5. Body Aches
Once you’re infected with mono, the body will rapidly start to develop antibodies that fight the infection. When this happens, antibodies may initiate a painful inflammation in response to said infection.
When do these aches first happen and how long do they last?
For young adults and older sufferers, body aches are one of the first symptoms to develop. These aches will rapidly worsen within the first week and peak along with the fever, but will then start to subside completely after one to two weeks.
Where will you feel this pain?
Most patients report initial soreness around their knees, shoulders, and back that soon progresses over the entire body.
Have this symptom or most of the previously mentioned ones?
Yes? Then it’s time to look for more symptoms. Touch the sides of your throat, just under your jaw. How are your lymph nodes doing? The answer to that question could be another hint of whether or not you have mono…
4. Swollen Glands
Doctors often give a preliminary diagnosis of mono after checking the size of the lymph nodes and tonsils. Even after cold and flu-like symptoms dissipate, enlarged lymph nodes may remain for several weeks until mono totally subsides.
Where are the lymph nodes most likely to be infected located?
Mono primarily causes the lymph nodes under the jaw, neck, and above the collarbone to swell since these nodes are most associated with upper respiratory infection.
It’s not just the lymph nodes that may swell.
Mono can cause other parts of the body to enlarge as well…
3. Enlarged Spleen
Located in the upper left section of the abdomen, the spleen acts as a filter for blood. There, old red blood cells are recycled while other immunological cells (like white blood cells) are stored. Moreover, the spleen has some limited immune behavior that aids against bacterial infection.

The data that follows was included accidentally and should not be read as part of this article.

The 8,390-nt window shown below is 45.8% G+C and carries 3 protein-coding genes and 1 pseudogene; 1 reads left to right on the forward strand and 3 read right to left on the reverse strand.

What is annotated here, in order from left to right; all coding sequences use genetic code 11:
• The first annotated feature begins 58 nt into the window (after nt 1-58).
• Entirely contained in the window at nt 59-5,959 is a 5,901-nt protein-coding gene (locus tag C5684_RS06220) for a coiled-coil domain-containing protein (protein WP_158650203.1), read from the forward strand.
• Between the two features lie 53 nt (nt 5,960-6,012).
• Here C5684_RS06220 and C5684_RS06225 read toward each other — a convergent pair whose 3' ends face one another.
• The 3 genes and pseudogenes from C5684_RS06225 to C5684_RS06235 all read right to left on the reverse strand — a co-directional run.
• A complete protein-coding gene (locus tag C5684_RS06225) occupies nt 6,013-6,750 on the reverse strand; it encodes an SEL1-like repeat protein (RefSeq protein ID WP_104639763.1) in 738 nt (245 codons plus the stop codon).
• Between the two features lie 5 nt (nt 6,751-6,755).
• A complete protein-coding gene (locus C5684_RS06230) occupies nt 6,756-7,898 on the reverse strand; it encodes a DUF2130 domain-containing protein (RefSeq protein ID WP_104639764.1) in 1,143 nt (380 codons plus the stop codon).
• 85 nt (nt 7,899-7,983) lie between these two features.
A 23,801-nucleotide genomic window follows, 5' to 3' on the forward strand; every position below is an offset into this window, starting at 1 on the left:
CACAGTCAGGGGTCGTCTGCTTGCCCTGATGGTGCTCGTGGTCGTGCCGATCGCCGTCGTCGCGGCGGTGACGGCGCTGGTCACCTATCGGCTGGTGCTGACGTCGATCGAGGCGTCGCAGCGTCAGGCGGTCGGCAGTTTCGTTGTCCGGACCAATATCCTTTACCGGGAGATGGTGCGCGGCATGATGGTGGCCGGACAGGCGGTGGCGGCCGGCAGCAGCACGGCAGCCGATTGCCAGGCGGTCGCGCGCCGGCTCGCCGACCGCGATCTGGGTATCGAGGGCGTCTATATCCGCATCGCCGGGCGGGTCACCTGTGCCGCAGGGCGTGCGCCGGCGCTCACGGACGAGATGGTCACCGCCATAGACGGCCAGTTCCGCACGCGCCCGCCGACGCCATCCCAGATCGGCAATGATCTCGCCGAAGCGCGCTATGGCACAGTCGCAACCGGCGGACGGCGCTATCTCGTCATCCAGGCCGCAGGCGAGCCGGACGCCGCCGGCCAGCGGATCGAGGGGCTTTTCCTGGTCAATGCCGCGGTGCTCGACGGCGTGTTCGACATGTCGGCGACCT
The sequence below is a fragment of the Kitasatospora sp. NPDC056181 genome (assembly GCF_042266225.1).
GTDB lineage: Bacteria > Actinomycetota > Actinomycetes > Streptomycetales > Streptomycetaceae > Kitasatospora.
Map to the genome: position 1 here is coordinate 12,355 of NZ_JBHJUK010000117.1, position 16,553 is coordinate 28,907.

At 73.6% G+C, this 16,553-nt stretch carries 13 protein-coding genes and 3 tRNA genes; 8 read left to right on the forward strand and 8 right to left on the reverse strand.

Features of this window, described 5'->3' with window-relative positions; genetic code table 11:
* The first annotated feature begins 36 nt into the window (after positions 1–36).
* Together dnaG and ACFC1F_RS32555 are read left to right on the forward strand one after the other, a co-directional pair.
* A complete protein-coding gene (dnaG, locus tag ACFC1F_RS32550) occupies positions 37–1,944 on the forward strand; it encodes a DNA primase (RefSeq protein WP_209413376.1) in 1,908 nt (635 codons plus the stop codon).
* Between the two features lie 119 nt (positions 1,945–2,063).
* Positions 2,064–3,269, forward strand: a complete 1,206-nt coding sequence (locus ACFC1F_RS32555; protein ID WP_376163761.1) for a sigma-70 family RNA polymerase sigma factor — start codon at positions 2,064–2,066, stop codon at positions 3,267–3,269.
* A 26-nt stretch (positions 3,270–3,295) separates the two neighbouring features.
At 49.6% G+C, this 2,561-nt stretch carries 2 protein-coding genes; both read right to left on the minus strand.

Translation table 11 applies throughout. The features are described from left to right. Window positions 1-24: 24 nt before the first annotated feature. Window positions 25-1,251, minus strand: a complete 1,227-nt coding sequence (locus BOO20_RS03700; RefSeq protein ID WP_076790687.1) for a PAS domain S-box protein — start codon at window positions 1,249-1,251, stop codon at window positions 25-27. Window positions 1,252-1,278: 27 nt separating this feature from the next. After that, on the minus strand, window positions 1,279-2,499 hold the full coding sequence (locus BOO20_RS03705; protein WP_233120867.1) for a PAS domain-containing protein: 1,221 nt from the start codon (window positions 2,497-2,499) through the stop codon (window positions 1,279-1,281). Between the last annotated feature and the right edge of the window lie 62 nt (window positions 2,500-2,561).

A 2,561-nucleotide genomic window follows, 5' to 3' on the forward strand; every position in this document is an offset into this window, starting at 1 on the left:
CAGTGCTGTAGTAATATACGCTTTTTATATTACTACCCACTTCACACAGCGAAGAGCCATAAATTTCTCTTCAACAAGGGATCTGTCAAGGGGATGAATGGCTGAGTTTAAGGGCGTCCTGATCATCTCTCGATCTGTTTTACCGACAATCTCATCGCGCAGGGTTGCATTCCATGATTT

What does having an enlarged spleen feel like?
Watch out for the signs associated with an enlarged spleen, such as:
- pain in the left shoulder after taking a deep breath
- excessive hiccuping (an inflamed spleen is located in such a way that it can irritate the diaphragm)
- pressure or pain in the upper left side of your abdomen
- feel full after only eating small amounts of food
This last symptom is especially important to keep an eye on.
Are you having problems eating?
If you feel full after eating a small amount and notice that your appetite has decreased, it is more likely that you have mono…
2. Loss of Appetite
Similarly to colds and flus, mono causes appetite changes in the vast majority of patients. In fact, shifts in appetite may be one of the first noticeable symptoms of this condition.
Beware severe caloric reduction.
Many patients report that they go from a regular 2000-calorie diet to just a few hundred calories in a day when mono hits. If this caloric reduction persists for longer than a week, it may present a serious danger to some patients, making it vital to seek out professional help right away.
In fact, this symptom alone may pave the way for the next worrying symptom to develop…
Although anemia is a less common side effect of mono, it’s not unusual for patients to report the condition after several weeks of experiencing other symptoms.
What does anemia feel like?
Anemia means there is a decrease of red blood cells, which can worsen the symptoms of weakness, fatigue, and irritability.
What foods are high in iron?
It’s therefore recommended that those with mono eat foods high in iron to combat the effects of anemia. Some of these foods include:
- leafy greens